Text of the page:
India’s Telangana state faces lawsuit over use of facial recognition

Jan 20,2022: According to Al Jazeera, a lawsuit challenging facial recognition as unconstitutional in Telangana, has been filed against the state using the most facial recognition systems.

S Q Masood, a Muslim resident of Telengana has filed a lawsuit over Telangana state’s use of facial recognition systems after he was stopped on the street by police who asked him to remove his face mask and then took his picture, giving no reason and ignoring his objections.

Masood says he was worried about how the photo may be used and had sent a legal notice to the police chief but after receiving no response, he decided to file the lawsuit, first of its kind in India.

Speaking to the Thomas Reuters Foundation, Masood said, “Being Muslim and having worked with minority groups that are frequently targeted by the police, I’m concerned that my photo could be matched wrongly and that I could be harassed,”

“It is also about my right to privacy, and my right to know why my photograph was taken, what it will be used for, who can access it, and how it’s protected. Everyone has a right to know this information,”

In the southern state, Masood’s request is being seen as a test case because a nationwide facial recognition system has been deployed, with digital rights activists saying it violates privacy and other fundamental rights. Facial recognition technology, which is increasingly being used for everything from unlocking cell phones to checking in at airports, captures a person’s live images using artificial intelligence (AI) and matches it to a database.

The Indian government, which is launching a nationwide automated facial recognition system – one of the largest in the world – has said it wants to prevent crime and search for missing children in a country with very few police to find children and reduce crime.

But critics say there is little evidence that technology reduces crime.

AI also often fails to identify women and darker-skinned persons accurately, and its use is problematic in the absence of a data protection law in India, digital rights activists say.

The rights of Muslims, Dalits, indigenous peoples, transgender people and other historically disadvantaged groups are at particular risk from such surveillance, activists say. Police have already used the system for quelling protests.

Masood’s case, which is scheduled to be heard later this year, argues that the use of facial recognition is “unconstitutional and illegal” in Telangana. It says it is unnecessary, disproportionate, and lacks safety precautions to prevent misuse.

The petition reads, “This illegality cannot be cured or justified on the basis of its purported benefits in advancing law enforcement interests – under the guise of providing better policing … (when) these purported benefits are yet to be proven,”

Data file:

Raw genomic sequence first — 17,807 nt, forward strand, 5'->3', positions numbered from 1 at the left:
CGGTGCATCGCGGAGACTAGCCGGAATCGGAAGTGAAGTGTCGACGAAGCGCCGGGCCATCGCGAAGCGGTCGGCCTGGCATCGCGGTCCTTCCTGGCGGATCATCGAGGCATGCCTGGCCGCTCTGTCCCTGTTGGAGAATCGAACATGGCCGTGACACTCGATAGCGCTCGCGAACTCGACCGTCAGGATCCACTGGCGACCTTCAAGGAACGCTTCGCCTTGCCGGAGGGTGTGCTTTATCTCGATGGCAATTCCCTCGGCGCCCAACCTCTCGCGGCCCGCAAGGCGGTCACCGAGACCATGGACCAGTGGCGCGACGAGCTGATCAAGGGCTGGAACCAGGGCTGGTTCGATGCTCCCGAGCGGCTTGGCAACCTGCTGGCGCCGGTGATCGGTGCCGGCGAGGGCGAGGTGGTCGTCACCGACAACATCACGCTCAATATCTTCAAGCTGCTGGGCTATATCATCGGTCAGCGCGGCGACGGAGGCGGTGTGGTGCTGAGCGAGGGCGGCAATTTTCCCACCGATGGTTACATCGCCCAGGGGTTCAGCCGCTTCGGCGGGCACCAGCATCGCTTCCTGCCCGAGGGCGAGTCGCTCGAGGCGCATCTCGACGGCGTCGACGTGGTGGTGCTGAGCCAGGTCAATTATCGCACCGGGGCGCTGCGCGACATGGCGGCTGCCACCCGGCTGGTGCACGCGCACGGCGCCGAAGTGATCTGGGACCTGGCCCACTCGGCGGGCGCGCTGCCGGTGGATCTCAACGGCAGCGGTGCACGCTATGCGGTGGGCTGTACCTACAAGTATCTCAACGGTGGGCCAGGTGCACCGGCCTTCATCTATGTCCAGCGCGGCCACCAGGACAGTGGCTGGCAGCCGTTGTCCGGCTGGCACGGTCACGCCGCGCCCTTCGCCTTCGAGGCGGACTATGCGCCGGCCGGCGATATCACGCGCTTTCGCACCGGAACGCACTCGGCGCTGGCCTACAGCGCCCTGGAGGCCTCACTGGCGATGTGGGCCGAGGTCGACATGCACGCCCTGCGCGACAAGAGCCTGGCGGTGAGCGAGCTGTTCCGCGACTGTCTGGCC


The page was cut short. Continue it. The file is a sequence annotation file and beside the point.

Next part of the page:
Masood, who is now well acquainted with the CCTV cameras and police officers taking pictures of Hyderabad residents, wants to see the dangers of recognizing the other face. “The state has spent so much money on it, yet people don’t know how it works, how it can be misused, and how it misuses their privacy,” he said. “Every day we are losing our fight to protect our privacy.”

According to the website Comparitech, along with Chinese cities, Hyderabad and New Delhi have the highest number of CCTV cameras in the world. The state of Telangana has more than 600,000 cameras – most of them in the capital Hyderabad – and the police can take pictures on their mobile phones and tablets using an application and match them on a database.

According to a study published last year by Amnesty International, the IFF and the rights group Article 19, the state is “the most surveilled place in the world”, with systems deployed by the police, the Election Commission and others.

Meanwhile, the Hyderabad police say the technology has served as a “deterrent” and helped them catch criminals.

In some parts of the world, companies, including Microsoft and Amazon, are cutting off or stopping the sale of technology to the police, and the European Union is considering a five-year ban, a growing push against the use of facial recognition.

In India, there is growing resistance from students, municipal workers and minority communities as more services are available online and government agencies and companies need personal data and location tracking apps to carry out day-to-day operations.

The Data Protection Plan provides extensive exemptions to government agencies for national security purposes.

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